- rise [rīz]vi.rose, risen [riz′ən] rising [ME risen < OE risan, akin to OHG risan, ON risa < IE * ereis-, extension of base * er-, to set in motion, raise > RUN, L oriri, to rise, Gr ornynai, to arouse]I to get up1. to stand or assume a vertical or more nearly vertical position, after sitting, kneeling, or lying2. to get up after sleeping or resting3. to rebel; revolt4. to end an official assembly or meeting; adjourn5. to rise from the dead; resurrectII to go up1. to go to a higher place or position; ascend2. to appear above the horizon [the moon rose]3. to attain greater height or a higher level [the river rose rapidly]4. to advance in social status, rank, importance, etc.; become rich, famous, successful, etc.5. to become erect or rigid6. to form an elevation; extend upward [the tower rising above the trees]7. to have an upward incline or slant [hills rising steeply]8. to move upward to the surface of the water, as a fish seeking to take a fly, bait, etc.III to increase in some way1. to increase in amount, degree, quantity, price, etc.2. to increase in volume of sound; become louder, shriller, etc.3. to become stronger, more vivid, more buoyant, etc. [his spirits rose]4. to become larger and puffier: used esp. of dough containing yeastIV to appear by or as by rising1. to originate, begin, or spring up2. to have its source: said of a stream3. to happen; occur4. to become apparent to the senses or the mind [land rising ahead of the ship]5. to be stirred up; become aroused [to make someone's temper rise]6. to be built [a house rising on the hill]vt.to cause to rise, as birds from cover or a fish to the surface of the watern.1. the actual or refracted appearance of the sun, moon, etc. above the horizon2. upward movement; ascent3. an advance in social status, rank, importance, etc.4. the appearance of a fish at the water's surface5. a piece of high or rising ground; hill6. a slope upward7. the vertical height of something, as of a flight of stairs or a single step8. an increase in9.a) height, as of water levelb) volume or pitch of a soundc) degree, amount, price, value, etc.10. a beginning, origin, springing up, etc.11. Brit. a raise (in wages, etc.)——————get a rise out ofSlang to draw a desired response from by teasing or provoking——————give rise toto cause to appear or come into existence——————rise toto prove oneself capable of coping with [to rise to the occasion]SYN.- RISE and ARISE both imply a coming into being, action, notice, etc., but RISE carries an added implication of ascent [empires rise and fall ] and ARISE is often used to indicate a causal relationship [accidents arise from carelessness ]; SPRING implies sudden emergence [weeds sprang up in the garden ]; ORIGINATE is used in indicating a definite source, beginning, or prime cause [psychoanalysis originated with Freud ]; DERIVE implies a proceeding or developing from something else that is the source [this word derives from the Latin ]; FLOW suggests a streaming from a source like water [“Praise God, from whom all blessings flow” ]; ISSUE suggests emergence through an outlet [not a word issued from his lips ]; EMANATE implies the flowing forth from a source of something that is nonmaterial or intangible [rays of light emanating from the sun ]; STEM1 implies outgrowth as from a root or a main stalk [modern detective fiction stems from Poe ]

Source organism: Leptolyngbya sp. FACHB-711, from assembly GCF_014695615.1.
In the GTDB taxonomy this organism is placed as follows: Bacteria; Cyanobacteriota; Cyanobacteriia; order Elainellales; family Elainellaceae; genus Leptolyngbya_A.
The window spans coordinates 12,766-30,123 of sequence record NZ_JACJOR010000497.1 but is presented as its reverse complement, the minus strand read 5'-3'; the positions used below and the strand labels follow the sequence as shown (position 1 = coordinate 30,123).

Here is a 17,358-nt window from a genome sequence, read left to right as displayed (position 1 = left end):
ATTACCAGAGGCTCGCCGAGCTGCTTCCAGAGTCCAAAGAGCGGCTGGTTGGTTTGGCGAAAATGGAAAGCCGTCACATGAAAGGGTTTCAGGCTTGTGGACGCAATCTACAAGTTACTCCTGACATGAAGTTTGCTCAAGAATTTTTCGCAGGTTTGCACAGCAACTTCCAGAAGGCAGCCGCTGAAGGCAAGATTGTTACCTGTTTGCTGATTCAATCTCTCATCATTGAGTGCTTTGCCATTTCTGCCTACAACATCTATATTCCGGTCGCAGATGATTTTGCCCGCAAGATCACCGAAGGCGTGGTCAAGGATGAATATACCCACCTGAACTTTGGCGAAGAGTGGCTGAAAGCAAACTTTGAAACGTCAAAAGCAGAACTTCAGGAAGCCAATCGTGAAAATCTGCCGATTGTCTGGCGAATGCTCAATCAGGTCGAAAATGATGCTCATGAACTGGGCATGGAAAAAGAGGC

English World dictionary. V. Neufeldt. 2014.